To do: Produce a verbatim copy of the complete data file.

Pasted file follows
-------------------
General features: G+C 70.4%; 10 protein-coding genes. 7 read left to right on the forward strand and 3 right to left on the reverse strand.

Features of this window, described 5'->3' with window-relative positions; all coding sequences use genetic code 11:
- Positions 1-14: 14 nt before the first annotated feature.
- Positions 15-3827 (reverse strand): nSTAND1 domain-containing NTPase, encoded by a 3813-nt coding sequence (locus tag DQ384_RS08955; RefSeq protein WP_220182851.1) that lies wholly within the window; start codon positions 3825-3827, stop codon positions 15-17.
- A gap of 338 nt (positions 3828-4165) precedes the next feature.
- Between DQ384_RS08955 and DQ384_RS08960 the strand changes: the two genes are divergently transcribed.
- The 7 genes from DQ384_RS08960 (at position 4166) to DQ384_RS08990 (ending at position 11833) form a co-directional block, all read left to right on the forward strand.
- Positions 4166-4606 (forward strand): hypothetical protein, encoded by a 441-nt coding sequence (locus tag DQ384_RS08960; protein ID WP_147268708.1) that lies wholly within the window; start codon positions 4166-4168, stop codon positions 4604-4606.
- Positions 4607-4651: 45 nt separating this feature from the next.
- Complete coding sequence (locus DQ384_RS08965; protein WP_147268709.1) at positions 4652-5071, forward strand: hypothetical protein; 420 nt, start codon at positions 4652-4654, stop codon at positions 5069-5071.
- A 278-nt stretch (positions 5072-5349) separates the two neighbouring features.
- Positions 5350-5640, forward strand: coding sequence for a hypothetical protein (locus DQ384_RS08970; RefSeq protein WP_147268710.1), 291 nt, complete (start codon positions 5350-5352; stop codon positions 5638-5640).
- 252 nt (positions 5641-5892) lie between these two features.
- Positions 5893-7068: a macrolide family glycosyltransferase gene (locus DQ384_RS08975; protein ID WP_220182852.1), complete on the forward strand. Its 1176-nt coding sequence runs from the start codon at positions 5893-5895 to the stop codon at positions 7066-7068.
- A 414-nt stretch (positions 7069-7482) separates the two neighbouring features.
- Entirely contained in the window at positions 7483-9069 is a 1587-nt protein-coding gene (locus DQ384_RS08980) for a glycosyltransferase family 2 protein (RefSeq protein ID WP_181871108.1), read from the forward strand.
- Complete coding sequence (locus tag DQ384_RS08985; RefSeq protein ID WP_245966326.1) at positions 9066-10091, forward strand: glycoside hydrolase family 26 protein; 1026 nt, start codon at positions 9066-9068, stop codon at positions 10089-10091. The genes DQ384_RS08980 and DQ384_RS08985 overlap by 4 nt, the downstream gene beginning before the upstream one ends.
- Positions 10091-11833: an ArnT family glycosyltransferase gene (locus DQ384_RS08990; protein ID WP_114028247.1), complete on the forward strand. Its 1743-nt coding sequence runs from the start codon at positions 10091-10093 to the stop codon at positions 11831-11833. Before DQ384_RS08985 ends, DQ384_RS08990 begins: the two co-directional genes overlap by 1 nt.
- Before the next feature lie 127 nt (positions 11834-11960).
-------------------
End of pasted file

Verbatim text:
General features: G+C 70.4%; 10 protein-coding genes. 7 read left to right on the forward strand and 3 right to left on the reverse strand.

Features of this window, described 5'->3' with window-relative positions; all coding sequences use genetic code 11:
- Positions 1-14: 14 nt before the first annotated feature.
- Positions 15-3827 (reverse strand): nSTAND1 domain-containing NTPase, encoded by a 3813-nt coding sequence (locus tag DQ384_RS08955; RefSeq protein WP_220182851.1) that lies wholly within the window; start codon positions 3825-3827, stop codon positions 15-17.
- A gap of 338 nt (positions 3828-4165) precedes the next feature.
- Between DQ384_RS08955 and DQ384_RS08960 the strand changes: the two genes are divergently transcribed.
- The 7 genes from DQ384_RS08960 (at position 4166) to DQ384_RS08990 (ending at position 11833) form a co-directional block, all read left to right on the forward strand.
- Positions 4166-4606 (forward strand): hypothetical protein, encoded by a 441-nt coding sequence (locus tag DQ384_RS08960; protein ID WP_147268708.1) that lies wholly within the window; start codon positions 4166-4168, stop codon positions 4604-4606.
- Positions 4607-4651: 45 nt separating this feature from the next.
- Complete coding sequence (locus DQ384_RS08965; protein WP_147268709.1) at positions 4652-5071, forward strand: hypothetical protein; 420 nt, start codon at positions 4652-4654, stop codon at positions 5069-5071.
- A 278-nt stretch (positions 5072-5349) separates the two neighbouring features.
- Positions 5350-5640, forward strand: coding sequence for a hypothetical protein (locus DQ384_RS08970; RefSeq protein WP_147268710.1), 291 nt, complete (start codon positions 5350-5352; stop codon positions 5638-5640).
- 252 nt (positions 5641-5892) lie between these two features.
- Positions 5893-7068: a macrolide family glycosyltransferase gene (locus DQ384_RS08975; protein ID WP_220182852.1), complete on the forward strand. Its 1176-nt coding sequence runs from the start codon at positions 5893-5895 to the stop codon at positions 7066-7068.
- A 414-nt stretch (positions 7069-7482) separates the two neighbouring features.
- Entirely contained in the window at positions 7483-9069 is a 1587-nt protein-coding gene (locus DQ384_RS08980) for a glycosyltransferase family 2 protein (RefSeq protein ID WP_181871108.1), read from the forward strand.
- Complete coding sequence (locus tag DQ384_RS08985; RefSeq protein ID WP_245966326.1) at positions 9066-10091, forward strand: glycoside hydrolase family 26 protein; 1026 nt, start codon at positions 9066-9068, stop codon at positions 10089-10091. The genes DQ384_RS08980 and DQ384_RS08985 overlap by 4 nt, the downstream gene beginning before the upstream one ends.
- Positions 10091-11833: an ArnT family glycosyltransferase gene (locus DQ384_RS08990; protein ID WP_114028247.1), complete on the forward strand. Its 1743-nt coding sequence runs from the start codon at positions 10091-10093 to the stop codon at positions 11831-11833. Before DQ384_RS08985 ends, DQ384_RS08990 begins: the two co-directional genes overlap by 1 nt.
- Before the next feature lie 127 nt (positions 11834-11960).